As I've mentioned, I started out my career as a commercial artist, long before personal computers and the current multitude of clip art services. Non-artists often assume that artists conceive off the top of their head, when in fact most professional artists (designers, sculptors, architects, et al) are both careful observers and good researchers. As I was doing commercial jobs, I relied on my own photography as reference, and family and friends often modeled.
I also used a large collection of Dover books. Dover Publications has been in business since 1941, and for decades it's been of great use to designers. That's because it publishes, in paperback form, 17th, 18th, 19th and 20th century art that is now in the public domain and copyright-free. One can incorporate antique elements into designs with great effect, and now Dover is further providing their wares in digital form.
I have to add though, that as a commercial artist I seldom used clip art in its raw form (as is commonly done today). For me, Dover books - and any other art references - were a starting point, a point of departure. Here's a great example:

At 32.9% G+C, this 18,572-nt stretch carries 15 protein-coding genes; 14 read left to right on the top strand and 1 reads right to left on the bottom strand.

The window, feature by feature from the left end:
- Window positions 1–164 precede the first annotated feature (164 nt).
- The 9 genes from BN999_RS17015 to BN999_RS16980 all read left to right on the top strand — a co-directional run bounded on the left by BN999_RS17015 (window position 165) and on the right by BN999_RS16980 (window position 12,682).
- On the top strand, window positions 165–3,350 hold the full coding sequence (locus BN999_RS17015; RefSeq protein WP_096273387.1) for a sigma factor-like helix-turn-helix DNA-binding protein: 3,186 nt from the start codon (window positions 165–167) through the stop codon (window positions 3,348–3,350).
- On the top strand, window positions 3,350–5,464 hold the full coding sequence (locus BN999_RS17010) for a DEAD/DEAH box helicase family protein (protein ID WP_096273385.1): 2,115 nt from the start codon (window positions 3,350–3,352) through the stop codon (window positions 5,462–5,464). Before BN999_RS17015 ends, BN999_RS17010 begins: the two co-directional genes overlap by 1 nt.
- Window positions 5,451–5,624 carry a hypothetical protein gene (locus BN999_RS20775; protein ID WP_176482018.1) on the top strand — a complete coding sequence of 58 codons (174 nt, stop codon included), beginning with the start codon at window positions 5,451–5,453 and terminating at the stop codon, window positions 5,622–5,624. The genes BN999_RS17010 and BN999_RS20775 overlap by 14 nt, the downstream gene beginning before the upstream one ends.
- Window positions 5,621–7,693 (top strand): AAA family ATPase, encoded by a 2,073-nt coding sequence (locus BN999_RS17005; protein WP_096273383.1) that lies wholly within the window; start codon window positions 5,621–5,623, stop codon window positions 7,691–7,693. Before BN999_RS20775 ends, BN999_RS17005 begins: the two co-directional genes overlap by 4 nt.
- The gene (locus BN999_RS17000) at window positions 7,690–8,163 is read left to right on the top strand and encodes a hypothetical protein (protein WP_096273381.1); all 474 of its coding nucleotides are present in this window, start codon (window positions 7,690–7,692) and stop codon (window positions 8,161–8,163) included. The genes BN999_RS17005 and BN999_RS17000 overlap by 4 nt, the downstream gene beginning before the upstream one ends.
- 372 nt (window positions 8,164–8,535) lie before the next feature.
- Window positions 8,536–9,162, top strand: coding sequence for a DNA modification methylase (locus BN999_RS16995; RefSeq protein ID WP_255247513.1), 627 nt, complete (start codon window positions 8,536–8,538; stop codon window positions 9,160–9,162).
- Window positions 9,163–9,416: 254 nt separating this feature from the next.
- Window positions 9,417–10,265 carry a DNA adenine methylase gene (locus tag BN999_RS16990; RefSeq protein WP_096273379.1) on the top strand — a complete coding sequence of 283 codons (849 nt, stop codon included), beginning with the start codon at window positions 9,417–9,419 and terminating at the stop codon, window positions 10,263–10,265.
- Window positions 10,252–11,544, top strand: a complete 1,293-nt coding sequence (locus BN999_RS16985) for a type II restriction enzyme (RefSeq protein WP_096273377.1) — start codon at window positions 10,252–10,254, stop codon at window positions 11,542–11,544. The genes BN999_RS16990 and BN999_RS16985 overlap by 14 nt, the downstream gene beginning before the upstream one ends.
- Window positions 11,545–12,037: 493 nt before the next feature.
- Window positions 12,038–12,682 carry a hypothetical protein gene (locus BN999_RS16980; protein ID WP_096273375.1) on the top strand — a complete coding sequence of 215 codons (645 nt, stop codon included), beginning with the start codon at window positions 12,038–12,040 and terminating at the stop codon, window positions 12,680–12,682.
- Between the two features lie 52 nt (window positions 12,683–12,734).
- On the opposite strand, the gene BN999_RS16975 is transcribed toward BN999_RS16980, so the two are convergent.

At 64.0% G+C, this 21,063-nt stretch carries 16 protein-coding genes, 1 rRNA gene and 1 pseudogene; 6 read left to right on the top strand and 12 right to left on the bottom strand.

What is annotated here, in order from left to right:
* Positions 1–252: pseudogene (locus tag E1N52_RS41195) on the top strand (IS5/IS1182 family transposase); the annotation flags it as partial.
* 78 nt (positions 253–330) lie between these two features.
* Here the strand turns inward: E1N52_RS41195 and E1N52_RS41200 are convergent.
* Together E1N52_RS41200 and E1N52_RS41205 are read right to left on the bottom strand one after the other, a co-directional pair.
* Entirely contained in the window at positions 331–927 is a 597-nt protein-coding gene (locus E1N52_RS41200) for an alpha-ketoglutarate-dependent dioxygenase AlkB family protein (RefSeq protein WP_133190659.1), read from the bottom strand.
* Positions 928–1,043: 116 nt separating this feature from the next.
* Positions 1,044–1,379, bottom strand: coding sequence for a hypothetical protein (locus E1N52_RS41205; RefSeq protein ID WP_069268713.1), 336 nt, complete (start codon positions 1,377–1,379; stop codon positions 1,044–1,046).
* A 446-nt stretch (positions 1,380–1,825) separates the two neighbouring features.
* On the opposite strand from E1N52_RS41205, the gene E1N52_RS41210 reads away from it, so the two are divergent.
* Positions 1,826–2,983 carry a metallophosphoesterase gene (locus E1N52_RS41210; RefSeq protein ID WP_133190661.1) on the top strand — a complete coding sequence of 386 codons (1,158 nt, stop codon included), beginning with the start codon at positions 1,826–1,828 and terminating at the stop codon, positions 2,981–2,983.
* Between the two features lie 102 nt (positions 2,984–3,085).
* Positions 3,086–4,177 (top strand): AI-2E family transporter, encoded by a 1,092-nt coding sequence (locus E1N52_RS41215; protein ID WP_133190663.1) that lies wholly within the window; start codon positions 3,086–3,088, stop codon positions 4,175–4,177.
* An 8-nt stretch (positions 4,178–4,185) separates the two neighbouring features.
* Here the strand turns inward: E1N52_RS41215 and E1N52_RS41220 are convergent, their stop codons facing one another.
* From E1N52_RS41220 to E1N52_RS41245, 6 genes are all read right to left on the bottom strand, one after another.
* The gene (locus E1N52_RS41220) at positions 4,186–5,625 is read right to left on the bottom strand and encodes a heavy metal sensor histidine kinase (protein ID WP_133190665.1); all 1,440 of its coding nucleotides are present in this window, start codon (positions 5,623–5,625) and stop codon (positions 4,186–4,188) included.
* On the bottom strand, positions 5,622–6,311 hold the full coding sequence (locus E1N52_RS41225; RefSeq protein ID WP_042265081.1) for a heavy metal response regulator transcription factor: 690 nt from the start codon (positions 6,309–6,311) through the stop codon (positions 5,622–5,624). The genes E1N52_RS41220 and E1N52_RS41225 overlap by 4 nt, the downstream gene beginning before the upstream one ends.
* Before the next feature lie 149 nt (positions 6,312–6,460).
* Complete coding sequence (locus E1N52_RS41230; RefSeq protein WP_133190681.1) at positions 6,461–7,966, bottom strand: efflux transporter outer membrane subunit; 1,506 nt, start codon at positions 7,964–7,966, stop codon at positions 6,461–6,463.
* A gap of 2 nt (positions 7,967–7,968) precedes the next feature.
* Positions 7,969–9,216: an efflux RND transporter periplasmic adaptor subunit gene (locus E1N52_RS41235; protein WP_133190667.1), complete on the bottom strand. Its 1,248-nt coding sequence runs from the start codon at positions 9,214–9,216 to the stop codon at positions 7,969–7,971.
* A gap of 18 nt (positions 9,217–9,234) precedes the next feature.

I was commissioned to design a logo for a local non-profit foundation that does good deeds, really a bunch of angels. I found this delightful engraving in a Dover book, and I thought it fit the bill. The engraving is French and dates to the 1600s. I'm not enamored of the drawing itself - the anatomy is not quite right - but I love the idea. I find it delightful that cherubs and angels might sow and reap, even as we do. The foundation liked the image and association, too.
Here is my final design. I refined this many times in pen and ink on paper, and then redrew my final design (which at that point included pieces of paper pasted together) by computer.